Villagers in India have shown ability to estimate and rank conditions that vary seasonally. Festivals, major seasons, months, or kartiks (fortnighgy periods distinguished and naned especially during the monsoon) are used to definetimes of year and intervals. Most commonly months have been used, represented by 12 stones. Villagers use seeds other counters or sticks to estimate and rank conditions as numbers of days of rain, amount of rain, soil moisture, numbers of days (or proportion out of 10) of agricultural labour in each month, income, expenditure, debts taken, food availability, and so on. When presented as a histogram, this information points clearly to the months of greatest difficulty and vulnerability. The prevalence of diseases by season has been one of the conditions indicated. In one case near Madurai (personalcoinmunication John Devavararn),villagers indicated by month the number of cases of different diseases during the previous year.
Ranking of wealth and well being

Wealth ranking is an ingenious and simple method of eliciting relative wealth or wellbeing in a community.Knowledgeable infonnants are presented with slips ofpaper, one for each household, and asked to place them in piles according to their wealth or poverty, or according to their well-being or ill being, depending on local criteria. The piles, usually three to six in number, are then checked. The criteria used can be elicited by asking, for example, why each household in the worst-off pile, was placed there. Four to five different criteria (far more subtle and realistic than a crude poverty line) usually emerge for the rankings, and respondents weigh these mentally inmalung their allocations to wealth or well-being groups. Wealth ranking is increasingly being used by NGOs in India to identifirthe poorest and those most at risk.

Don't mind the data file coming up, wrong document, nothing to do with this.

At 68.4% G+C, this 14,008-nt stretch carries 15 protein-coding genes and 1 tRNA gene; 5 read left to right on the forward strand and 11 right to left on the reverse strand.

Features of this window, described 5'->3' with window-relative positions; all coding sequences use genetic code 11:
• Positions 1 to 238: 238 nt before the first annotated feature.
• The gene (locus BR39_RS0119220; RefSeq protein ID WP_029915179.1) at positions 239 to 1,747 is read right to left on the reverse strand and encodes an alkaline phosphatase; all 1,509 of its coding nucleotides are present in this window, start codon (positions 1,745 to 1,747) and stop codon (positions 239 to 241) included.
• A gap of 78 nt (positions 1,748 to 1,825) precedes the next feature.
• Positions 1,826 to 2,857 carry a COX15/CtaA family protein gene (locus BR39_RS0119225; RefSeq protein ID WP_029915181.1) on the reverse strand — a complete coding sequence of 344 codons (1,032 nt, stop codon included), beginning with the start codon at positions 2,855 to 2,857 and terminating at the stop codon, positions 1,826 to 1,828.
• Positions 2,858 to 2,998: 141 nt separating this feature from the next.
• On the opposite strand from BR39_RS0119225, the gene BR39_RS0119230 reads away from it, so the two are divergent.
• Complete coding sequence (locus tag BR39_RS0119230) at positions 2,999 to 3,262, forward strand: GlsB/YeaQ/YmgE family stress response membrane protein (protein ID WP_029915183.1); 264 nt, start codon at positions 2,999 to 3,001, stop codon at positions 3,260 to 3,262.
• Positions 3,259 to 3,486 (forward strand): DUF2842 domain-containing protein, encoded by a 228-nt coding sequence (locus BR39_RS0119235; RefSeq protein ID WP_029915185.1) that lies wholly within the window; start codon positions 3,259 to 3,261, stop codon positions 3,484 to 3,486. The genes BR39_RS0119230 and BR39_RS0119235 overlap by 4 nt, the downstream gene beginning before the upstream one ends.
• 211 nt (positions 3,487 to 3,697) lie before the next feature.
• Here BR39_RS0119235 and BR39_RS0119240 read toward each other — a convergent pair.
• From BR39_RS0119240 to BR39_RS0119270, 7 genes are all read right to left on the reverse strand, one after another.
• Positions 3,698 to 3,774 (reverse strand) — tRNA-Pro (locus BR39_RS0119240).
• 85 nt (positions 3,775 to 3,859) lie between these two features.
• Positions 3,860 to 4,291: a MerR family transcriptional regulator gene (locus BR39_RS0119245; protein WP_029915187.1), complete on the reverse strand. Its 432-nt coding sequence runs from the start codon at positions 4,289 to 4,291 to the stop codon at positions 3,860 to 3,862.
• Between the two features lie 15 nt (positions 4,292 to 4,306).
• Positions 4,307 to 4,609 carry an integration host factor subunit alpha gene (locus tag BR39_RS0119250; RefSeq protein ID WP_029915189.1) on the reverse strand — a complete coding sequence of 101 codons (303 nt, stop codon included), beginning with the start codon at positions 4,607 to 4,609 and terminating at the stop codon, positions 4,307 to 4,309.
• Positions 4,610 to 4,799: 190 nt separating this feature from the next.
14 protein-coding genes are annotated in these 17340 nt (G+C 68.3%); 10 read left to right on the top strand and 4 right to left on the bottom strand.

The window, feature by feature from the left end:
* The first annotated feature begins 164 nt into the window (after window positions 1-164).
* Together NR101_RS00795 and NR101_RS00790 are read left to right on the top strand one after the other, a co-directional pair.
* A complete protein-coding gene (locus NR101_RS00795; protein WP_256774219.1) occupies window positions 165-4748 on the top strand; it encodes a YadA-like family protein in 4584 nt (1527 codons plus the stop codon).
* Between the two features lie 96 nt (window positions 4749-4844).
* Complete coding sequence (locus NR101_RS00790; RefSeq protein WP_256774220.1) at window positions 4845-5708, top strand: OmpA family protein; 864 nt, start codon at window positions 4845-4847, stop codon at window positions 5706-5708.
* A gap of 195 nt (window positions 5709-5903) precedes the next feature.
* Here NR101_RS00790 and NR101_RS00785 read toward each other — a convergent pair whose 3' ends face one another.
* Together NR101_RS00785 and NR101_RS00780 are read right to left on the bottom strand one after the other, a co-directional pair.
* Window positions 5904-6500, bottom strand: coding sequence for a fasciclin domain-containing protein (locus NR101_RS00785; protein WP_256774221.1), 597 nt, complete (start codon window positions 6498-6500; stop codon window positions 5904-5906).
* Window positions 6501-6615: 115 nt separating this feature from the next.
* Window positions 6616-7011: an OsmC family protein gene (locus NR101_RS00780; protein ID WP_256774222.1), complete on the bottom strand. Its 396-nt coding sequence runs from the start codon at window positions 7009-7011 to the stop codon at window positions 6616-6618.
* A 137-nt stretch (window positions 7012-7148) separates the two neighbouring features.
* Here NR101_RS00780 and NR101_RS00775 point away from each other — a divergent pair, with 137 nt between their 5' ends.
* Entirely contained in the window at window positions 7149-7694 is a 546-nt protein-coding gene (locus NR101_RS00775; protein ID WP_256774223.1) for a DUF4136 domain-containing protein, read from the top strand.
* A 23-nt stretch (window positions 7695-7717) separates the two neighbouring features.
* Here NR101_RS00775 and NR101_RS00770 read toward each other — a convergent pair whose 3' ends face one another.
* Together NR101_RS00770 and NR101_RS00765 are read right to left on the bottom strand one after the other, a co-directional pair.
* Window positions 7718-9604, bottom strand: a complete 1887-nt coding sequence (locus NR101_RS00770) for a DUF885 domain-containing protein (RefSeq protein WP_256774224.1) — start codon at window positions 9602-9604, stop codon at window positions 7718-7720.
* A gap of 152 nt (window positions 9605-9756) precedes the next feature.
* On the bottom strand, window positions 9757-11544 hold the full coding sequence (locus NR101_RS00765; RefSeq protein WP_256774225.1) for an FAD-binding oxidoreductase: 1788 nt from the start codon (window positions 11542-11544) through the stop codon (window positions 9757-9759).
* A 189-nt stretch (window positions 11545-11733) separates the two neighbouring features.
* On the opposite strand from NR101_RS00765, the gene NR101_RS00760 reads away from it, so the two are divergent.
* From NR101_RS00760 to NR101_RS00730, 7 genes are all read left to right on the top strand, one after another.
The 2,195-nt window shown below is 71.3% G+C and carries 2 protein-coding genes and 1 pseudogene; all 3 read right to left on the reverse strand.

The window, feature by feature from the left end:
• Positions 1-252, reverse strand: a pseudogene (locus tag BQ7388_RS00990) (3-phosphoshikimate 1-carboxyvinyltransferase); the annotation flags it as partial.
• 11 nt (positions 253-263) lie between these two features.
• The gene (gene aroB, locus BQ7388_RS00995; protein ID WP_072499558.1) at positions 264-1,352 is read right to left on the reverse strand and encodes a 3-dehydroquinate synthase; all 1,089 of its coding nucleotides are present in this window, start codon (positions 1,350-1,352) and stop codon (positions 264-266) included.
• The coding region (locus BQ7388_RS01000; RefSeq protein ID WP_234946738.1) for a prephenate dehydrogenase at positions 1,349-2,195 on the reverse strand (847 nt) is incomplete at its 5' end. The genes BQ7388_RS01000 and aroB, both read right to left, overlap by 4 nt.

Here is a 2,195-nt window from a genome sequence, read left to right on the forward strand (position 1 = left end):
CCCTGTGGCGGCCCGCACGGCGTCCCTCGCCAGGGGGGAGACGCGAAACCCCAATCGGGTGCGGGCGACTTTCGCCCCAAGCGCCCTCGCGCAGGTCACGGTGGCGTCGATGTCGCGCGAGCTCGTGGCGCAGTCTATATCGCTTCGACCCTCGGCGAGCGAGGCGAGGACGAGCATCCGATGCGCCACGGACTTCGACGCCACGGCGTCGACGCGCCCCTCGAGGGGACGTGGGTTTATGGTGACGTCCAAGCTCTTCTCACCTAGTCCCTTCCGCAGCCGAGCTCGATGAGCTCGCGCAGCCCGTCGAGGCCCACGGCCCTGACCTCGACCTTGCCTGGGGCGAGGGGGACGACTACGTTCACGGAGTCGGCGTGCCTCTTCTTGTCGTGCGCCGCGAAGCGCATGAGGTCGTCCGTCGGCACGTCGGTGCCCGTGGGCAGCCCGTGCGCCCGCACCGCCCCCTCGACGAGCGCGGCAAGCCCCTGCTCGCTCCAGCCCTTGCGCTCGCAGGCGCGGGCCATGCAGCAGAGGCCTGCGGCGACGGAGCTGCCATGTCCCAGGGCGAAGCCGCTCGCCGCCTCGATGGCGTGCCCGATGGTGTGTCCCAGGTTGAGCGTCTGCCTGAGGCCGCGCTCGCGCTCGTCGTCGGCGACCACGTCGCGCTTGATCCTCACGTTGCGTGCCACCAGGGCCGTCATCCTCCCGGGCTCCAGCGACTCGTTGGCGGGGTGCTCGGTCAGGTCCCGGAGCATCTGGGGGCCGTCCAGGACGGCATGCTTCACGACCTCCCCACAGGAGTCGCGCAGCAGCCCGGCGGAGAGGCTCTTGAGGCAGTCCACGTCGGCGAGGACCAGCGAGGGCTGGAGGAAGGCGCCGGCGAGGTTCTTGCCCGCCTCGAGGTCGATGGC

Matrix ranking and scoring

Matrix ranking and scoring method is used for assessing entities in a class, such as fodder trees, varieties of a crop, types of firewood, domestic animals, or even political parties and political leaders. The entities are selected, their good and bad qualities listed to elicit criteria, and then ranked or scored for each criterion. This method generates insight into other people's criteria and preferences. Rural women, for example, readily indicate their preferences for different he1 woods on the basis of availability, ease of collection, and quality & quantity of smoke in the kitchen. Although, matrix ranking and scoring has not been used much directly in health and nutrition, but there are potential applications of this method for assessing different foods, methods of cooking, fuel types, treatments for diseases, and sources of
&---&---+-c--A:

Time lines and trends

Qualitative Research and Techniques